Neuromarketing – An Introductory Guide To Neuromarketing
What is neuromarketing?
Neuromarketing is the application of neuroscience knowledge and tools in the field of marketing, to evoke particular neurological emotions in consumers, which are associated with the process of purchase. It is also known as consumer neuroscience. Neuromarketing aims to study the brain, and possibly forecast and manipulate consumer behaviour and decision making.
Researchers use methods such as functional magnetic resonance imaging (fMRI) and electroencephalogram (EEG) to measure specific types of brain activity in response to advertising messages, to study consumer emotions related to advertising and branding. This information helps companies to understand why customers make the decisions they do, and what motivates them to make those decisions. Insights into consumer decision making help brands to tweak their advertising message to elicit a better response from their audience.
There are two branches of neuromarketing:
- Theoretical Neuromarketing– When neuroscience knowledge is applied to the area of marketing.
- Applied Neuromarketing– When neuroscience research tools and methods are applied to conduct market research.
How does neuromarketing work?
Marketers, with the help of researchers, use a variety of tools to track and measure brain activity to different marketing stimuli.
Functional Magnetic Resonance Imaging (fMRI) measures the small changes in blood flow that occur with brain activity. In neuromarketing, fMRI is used to access the “pleasure centers” of the brain. Subjects are exposed to audio and visual imagery, while researchers measure and record the changes in their brain activity, in response to these cues. However, fMRI machines are costly.
On the other hand, there is Electroencephalogram (EEG), which utilises a cap with multiple electrodes attached to the scalp, to track and record brain wave patterns. The lines of these electrical impulses allow researchers to detect brain patterns in response to stimuli. EEG helps marketers to identify emotions of anger, frustration, happiness, and sorrow of the subjects, in response to specific advertising cues. Although cheaper, EEG does not allow access to the brain’s pleasure centers like fMRI does.
Marketers also employ other tools to measure physiological proxies of brain activity such as eye-tracking (to measure the subject’s attention) and facial expression coding (to read minute changes in facial muscles). These methodologies measure the emotional response of the subject and tend to be much cheaper.
What are the challenges of neuromarketing?
Since it took off in the mid-2000s, neuromarketing has had its skeptics and detractors. Despite its amazing academic findings, organizations have been slow to adopt neuromarketing as a part of their digital marketing strategy. Keeping aside its significant cost and investment, there have been concerns over the efficacy of these techniques to provide useful consumer insights.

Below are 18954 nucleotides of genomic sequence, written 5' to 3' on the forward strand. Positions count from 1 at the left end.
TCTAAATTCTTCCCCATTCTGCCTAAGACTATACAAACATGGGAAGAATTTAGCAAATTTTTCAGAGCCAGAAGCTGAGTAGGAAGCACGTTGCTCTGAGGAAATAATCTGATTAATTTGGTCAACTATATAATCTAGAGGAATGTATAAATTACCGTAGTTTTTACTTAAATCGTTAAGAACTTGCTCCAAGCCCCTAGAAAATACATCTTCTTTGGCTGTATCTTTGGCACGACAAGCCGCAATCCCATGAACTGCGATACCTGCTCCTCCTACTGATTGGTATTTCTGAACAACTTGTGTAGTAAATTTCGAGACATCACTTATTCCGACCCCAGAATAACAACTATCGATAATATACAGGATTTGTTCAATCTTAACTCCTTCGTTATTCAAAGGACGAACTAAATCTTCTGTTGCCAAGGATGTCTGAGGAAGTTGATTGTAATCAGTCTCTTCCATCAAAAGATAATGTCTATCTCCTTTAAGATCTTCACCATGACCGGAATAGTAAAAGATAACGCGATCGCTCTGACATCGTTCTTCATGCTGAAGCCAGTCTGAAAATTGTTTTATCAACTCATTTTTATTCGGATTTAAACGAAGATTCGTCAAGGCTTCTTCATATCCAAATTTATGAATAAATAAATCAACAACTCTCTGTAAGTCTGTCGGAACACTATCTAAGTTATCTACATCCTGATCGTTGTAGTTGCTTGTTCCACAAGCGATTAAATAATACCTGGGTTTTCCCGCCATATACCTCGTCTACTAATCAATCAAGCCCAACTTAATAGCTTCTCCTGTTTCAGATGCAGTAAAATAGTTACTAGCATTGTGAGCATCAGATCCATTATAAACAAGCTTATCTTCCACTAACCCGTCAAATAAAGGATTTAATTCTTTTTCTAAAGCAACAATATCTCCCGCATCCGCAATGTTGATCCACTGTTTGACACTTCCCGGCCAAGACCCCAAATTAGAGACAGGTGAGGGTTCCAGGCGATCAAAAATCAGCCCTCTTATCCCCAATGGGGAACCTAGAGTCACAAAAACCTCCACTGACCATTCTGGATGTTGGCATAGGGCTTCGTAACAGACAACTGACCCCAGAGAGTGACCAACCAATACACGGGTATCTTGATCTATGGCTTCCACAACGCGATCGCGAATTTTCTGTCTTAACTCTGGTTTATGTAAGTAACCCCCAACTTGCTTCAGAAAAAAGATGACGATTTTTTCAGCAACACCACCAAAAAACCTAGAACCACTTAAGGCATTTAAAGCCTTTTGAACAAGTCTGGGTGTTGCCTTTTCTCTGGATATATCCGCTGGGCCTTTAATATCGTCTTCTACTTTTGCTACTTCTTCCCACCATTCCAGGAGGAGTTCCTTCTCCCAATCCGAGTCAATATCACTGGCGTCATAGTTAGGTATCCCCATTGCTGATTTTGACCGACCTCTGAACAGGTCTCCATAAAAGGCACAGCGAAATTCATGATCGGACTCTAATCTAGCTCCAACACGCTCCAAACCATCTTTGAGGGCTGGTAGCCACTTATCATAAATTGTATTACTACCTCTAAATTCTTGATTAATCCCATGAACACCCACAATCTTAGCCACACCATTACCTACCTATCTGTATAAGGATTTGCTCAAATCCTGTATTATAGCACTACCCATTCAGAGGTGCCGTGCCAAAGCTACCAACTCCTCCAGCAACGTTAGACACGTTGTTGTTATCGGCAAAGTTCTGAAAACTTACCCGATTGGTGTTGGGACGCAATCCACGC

As an evolving segment of marketing, neuromarketing suffers from unawareness and uncertainty of its value, and what it can offer to businesses. There are no standard metrics in this field, which makes it difficult to compare results if the research providers are switched. The field has also suffered from the public perception of potential privacy and ethical violations, for commercial greed. This has resulted in very few neuromarketing studies on advertising effectiveness being published in the last few decades.
Neuromarketing is slowly gaining traction with many business leaders recognising its ability to predict the future success of products and services, thereby helping them develop more customer-centric products and effective advertisements.
Which brands are employing neuromarketing?
Due to its considerable cost, only major corporations have utilised this technique when designing their products and marketing campaigns. Tech giants Google and MediaVest partnered with biometric researcher NeuroFocus, to evaluate how users respond to their InVideo advertisements. Microsoft uses EEG to understand their users’ interaction with personal computers and laptops. With the help of neuromarketing, Paypal discovered that speed and convenience focus advertising triggered a higher response from the participants than advertising focused on security and safety.
How can neuromarketing help organisations?
- Technology advancement and innovation are making neuromarketing more accessible to businesses. User-friendly techniques, pre-designed studies, and decoding algorithms that can be employed by any professional, without a specific background in neuroscience, is helping the expansion of this field.
- With the growth of inbound marketing, marketing and organisations have become customer-centric. This has led to the adoption of a more holistic approach to consumer behaviour, and has made marketing a modern-day necessity. Integrating neuroscience into the marketing strategy can help businesses achieve better customer satisfaction, and help them to connect with their customers on an emotional level.
- Neuromarketing can help businesses navigate complex customer journeys and growing customer expectations with greater precision.
Neuromarketing is here to stay. Neuroscience can help businesses to understand the human emotions behind a customer’s buying decisions. This can have a big impact on how brands approach product design and advertising. At Alkye, we help our clients with their neuromarketing strategies, so that they are able to target their audience more effectively and efficiently.